Fruit versus vegetable
Tomatoes are considered a fruit or vegetable depending on context. According to Encyclopedia Britannica, tomatoes are a fruit labeled in grocery stores as a vegetable due to (the taste) and nutritional purposes.
Botanically, a tomato is a fruit, a berry, consisting of the ovary, together with its seeds, of a flowering plant. However, the tomato has a much lower sugar content than other edible fruits, and is therefore not as sweet. Typically served as part of a salad or main course of a meal, rather than at dessert, it is, in the US, considered a “culinary vegetable”.
One exception is that tomatoes are treated as a fruit in home canning practices: they are acidic enough to process in a water bath rather than a pressure cooker as vegetables require.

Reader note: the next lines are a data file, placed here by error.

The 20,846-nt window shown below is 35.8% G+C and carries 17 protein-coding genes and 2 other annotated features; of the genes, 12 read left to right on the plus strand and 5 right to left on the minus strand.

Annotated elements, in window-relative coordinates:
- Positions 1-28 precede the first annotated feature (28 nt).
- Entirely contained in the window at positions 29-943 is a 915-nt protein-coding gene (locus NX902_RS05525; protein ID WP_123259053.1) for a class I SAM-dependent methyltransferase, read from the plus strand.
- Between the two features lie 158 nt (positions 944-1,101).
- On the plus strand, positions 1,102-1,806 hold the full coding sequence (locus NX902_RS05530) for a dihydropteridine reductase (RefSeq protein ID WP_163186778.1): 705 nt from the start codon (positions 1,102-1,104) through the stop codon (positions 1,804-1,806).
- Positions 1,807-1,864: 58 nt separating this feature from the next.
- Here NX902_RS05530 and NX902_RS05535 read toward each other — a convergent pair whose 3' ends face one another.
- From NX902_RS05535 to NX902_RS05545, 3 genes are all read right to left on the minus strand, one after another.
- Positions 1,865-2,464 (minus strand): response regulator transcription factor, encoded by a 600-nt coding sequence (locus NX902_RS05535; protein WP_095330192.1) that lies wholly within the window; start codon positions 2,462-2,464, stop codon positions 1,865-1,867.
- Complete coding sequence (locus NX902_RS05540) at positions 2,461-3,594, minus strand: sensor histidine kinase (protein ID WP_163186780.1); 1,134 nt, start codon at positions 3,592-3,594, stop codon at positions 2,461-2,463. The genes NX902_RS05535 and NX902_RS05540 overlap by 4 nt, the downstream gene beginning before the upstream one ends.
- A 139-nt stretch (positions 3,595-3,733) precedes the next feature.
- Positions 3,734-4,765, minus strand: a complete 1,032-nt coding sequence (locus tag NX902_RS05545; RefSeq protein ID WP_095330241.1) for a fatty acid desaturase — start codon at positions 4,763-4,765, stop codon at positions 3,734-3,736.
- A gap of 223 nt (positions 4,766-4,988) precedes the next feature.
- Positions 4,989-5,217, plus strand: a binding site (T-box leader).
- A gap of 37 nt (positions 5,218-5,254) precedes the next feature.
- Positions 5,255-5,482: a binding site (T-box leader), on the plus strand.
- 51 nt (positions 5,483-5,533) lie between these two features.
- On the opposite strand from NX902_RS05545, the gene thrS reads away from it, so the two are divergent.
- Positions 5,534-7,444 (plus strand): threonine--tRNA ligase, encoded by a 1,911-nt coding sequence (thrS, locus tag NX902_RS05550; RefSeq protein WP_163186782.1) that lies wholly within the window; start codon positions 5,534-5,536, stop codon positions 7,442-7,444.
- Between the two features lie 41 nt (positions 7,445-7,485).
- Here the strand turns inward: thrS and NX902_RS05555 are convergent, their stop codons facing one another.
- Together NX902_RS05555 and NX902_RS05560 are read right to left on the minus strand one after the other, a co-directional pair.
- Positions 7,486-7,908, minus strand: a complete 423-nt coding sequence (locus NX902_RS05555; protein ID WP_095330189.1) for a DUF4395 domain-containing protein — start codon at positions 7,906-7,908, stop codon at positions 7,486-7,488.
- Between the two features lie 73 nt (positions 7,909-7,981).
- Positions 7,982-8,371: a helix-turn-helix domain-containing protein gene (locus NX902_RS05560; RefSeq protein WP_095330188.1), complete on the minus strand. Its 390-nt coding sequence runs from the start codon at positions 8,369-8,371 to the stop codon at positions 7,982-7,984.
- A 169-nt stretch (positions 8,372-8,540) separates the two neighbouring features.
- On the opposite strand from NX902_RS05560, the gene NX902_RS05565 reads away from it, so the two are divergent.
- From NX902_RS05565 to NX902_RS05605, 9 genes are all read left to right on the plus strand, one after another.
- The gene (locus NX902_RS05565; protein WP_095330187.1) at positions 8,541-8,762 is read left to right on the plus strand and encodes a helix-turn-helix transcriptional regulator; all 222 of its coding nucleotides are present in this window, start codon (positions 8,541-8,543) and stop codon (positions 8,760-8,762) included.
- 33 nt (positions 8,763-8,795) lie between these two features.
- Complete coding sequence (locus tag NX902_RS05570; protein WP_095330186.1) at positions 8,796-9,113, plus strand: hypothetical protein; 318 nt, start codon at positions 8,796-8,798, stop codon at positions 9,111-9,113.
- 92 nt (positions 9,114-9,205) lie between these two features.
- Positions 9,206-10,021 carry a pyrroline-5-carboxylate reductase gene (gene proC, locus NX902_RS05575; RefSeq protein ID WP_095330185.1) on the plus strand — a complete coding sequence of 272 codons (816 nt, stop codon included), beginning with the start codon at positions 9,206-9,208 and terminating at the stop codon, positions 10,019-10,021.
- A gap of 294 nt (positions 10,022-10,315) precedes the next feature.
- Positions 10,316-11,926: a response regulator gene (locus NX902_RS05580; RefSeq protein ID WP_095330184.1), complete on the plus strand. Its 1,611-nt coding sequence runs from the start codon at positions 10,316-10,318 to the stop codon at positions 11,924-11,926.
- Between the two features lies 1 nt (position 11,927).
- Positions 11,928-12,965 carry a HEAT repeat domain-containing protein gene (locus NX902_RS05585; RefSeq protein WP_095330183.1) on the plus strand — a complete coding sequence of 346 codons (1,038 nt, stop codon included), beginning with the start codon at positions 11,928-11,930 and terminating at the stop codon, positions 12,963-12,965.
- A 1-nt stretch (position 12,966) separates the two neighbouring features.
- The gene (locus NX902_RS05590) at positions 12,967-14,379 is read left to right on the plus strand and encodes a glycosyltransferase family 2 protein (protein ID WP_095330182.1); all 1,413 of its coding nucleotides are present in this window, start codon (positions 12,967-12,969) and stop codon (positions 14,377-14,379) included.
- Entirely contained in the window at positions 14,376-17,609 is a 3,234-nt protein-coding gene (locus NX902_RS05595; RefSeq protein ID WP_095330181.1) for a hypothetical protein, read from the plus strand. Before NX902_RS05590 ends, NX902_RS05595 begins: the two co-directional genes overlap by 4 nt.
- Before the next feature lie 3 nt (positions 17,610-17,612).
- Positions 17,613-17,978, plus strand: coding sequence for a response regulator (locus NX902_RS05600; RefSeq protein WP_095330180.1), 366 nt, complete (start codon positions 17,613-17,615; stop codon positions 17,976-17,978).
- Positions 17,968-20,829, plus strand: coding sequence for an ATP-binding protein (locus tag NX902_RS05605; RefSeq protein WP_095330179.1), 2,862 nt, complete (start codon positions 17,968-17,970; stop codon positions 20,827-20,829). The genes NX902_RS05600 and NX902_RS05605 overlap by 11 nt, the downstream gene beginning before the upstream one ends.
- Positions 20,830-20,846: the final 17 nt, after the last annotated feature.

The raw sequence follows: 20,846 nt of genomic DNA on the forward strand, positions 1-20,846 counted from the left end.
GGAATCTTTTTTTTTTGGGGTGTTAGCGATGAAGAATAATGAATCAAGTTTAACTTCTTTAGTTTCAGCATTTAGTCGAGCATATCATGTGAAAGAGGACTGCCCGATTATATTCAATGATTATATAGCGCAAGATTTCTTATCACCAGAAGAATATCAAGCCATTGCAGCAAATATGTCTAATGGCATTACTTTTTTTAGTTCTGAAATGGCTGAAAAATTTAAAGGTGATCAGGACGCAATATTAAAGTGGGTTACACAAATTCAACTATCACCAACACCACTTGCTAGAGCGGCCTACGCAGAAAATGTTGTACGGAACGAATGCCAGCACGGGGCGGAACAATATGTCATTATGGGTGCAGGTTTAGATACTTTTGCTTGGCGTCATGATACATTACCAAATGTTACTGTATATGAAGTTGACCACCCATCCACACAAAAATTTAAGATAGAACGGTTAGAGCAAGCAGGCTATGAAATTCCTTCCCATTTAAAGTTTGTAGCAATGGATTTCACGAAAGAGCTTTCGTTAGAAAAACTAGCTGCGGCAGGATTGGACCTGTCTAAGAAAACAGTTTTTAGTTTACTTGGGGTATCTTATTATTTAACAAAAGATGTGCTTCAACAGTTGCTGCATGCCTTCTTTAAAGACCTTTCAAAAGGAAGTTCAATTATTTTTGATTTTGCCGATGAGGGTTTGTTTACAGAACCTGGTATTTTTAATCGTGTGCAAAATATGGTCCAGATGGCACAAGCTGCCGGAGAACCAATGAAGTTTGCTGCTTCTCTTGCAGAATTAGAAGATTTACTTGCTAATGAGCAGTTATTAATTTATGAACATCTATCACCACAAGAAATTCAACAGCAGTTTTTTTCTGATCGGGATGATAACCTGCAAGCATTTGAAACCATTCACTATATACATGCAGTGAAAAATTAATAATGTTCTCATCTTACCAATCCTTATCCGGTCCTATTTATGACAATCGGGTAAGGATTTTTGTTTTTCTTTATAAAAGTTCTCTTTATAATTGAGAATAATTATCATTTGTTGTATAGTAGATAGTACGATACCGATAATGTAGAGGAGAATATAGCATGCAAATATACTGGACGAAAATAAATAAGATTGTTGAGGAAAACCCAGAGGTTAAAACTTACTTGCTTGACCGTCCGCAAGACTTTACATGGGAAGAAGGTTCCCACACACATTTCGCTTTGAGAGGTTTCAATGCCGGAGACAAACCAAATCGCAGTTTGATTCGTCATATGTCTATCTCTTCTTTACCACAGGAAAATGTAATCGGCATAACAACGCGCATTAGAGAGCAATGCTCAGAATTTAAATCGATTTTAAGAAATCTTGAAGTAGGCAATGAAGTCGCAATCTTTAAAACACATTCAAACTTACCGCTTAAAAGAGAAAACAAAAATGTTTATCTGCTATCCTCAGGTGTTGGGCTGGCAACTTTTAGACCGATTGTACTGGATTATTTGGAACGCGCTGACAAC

Tomatoes are not the only food source with this ambiguity: bell peppers, cucumbers, green beans, eggplants, avocados, and squashes of all kinds (such as zucchini and pumpkins) are all botanically fruits, yet cooked as vegetables. This has led to legal dispute in the United States. In 1887, US tariff laws that imposed a duty on vegetables, but not on fruits, caused the tomato’s status to become a matter of legal importance. The US Supreme Court settled this controversy on 10 May 1893, by declaring that the tomato is a vegetable, based on the popular definition that classifies vegetables by use, that they are generally served with dinner and not dessert (Nix v. Hedden (149 U.S. 304)). The holding of this case applies only to the interpretation of the Tariff Act of 3 March 1883, and the court did not purport to reclassify the tomato for botanical or other purposes.